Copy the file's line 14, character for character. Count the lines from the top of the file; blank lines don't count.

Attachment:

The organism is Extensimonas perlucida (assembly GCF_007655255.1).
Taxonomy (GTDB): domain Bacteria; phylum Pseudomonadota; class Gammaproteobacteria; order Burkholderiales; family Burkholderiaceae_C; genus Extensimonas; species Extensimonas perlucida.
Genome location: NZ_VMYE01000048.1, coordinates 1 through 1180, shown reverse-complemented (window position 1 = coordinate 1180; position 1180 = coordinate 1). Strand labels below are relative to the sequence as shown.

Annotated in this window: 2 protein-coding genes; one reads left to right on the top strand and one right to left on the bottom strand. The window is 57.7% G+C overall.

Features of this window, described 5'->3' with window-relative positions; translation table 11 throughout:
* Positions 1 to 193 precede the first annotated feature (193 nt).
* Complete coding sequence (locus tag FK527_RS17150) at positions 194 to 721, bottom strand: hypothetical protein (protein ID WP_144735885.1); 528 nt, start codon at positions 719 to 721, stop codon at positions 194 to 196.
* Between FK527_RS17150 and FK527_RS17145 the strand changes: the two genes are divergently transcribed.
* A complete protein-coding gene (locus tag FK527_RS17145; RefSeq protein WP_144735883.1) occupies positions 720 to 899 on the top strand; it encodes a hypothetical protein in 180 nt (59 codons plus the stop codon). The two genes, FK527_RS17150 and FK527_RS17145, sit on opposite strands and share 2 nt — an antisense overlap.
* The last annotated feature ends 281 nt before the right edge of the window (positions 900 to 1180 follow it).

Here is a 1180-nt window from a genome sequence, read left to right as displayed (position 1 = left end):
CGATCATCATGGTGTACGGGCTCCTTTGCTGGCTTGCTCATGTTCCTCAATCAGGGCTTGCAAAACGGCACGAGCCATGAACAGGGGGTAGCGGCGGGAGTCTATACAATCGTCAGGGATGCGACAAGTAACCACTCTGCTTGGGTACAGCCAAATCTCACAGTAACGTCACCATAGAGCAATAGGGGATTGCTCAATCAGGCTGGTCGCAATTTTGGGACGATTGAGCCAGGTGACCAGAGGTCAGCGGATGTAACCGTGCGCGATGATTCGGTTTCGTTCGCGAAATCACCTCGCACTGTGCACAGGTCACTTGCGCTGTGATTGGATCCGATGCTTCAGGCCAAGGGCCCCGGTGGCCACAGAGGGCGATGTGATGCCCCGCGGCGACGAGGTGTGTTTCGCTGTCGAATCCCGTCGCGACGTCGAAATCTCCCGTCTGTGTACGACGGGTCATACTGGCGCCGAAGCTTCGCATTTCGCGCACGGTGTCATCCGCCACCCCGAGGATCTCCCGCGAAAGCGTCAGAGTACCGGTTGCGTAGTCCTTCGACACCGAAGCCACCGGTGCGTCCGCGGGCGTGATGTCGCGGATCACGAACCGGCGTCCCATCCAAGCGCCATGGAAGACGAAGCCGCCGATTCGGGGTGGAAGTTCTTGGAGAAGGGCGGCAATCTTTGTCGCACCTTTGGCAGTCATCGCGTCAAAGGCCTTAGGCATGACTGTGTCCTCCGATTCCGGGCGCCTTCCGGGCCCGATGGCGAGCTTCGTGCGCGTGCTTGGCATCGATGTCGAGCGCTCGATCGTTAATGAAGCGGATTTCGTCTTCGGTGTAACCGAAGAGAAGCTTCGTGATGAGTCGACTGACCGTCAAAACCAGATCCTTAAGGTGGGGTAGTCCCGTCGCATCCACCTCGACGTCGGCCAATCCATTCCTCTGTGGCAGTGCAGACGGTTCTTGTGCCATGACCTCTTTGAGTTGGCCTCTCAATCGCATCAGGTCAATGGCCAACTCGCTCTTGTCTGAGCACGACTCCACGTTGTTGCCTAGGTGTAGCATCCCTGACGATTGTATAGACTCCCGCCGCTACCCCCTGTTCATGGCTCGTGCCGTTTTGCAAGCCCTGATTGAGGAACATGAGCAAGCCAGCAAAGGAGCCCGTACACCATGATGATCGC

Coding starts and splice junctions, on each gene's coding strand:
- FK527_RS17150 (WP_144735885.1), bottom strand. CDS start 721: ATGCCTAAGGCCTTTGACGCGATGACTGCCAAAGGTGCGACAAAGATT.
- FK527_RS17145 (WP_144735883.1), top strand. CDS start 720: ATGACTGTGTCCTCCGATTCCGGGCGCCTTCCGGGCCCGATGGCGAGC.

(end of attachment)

- FK527_RS17150 (WP_144735885.1), bottom strand. CDS start 721: ATGCCTAAGGCCTTTGACGCGATGACTGCCAAAGGTGCGACAAAGATT.